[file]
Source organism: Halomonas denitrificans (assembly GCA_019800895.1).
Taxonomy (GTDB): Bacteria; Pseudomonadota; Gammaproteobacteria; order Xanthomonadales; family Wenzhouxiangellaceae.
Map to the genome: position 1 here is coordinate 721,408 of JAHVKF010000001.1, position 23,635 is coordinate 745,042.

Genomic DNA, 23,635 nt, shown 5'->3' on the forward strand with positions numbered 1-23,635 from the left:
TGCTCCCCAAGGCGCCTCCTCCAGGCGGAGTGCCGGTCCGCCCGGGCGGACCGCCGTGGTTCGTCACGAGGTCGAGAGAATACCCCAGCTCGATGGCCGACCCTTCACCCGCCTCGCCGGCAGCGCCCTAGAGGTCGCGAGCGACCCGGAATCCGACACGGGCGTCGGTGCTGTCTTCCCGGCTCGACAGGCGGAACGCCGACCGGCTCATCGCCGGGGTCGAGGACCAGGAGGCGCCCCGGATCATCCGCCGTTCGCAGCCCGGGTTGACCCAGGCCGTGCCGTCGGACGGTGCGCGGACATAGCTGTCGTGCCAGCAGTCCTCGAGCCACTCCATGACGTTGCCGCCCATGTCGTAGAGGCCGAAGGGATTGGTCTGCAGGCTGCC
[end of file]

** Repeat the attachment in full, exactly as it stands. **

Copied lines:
Source organism: Halomonas denitrificans (assembly GCA_019800895.1).
Taxonomy (GTDB): Bacteria; Pseudomonadota; Gammaproteobacteria; order Xanthomonadales; family Wenzhouxiangellaceae.
Map to the genome: position 1 here is coordinate 721,408 of JAHVKF010000001.1, position 23,635 is coordinate 745,042.

Genomic DNA, 23,635 nt, shown 5'->3' on the forward strand with positions numbered 1-23,635 from the left:
TGCTCCCCAAGGCGCCTCCTCCAGGCGGAGTGCCGGTCCGCCCGGGCGGACCGCCGTGGTTCGTCACGAGGTCGAGAGAATACCCCAGCTCGATGGCCGACCCTTCACCCGCCTCGCCGGCAGCGCCCTAGAGGTCGCGAGCGACCCGGAATCCGACACGGGCGTCGGTGCTGTCTTCCCGGCTCGACAGGCGGAACGCCGACCGGCTCATCGCCGGGGTCGAGGACCAGGAGGCGCCCCGGATCATCCGCCGTTCGCAGCCCGGGTTGACCCAGGCCGTGCCGTCGGACGGTGCGCGGACATAGCTGTCGTGCCAGCAGTCCTCGAGCCACTCCATGACGTTGCCGCCCATGTCGTAGAGGCCGAAGGGATTGGTCTGCAGGCTGCC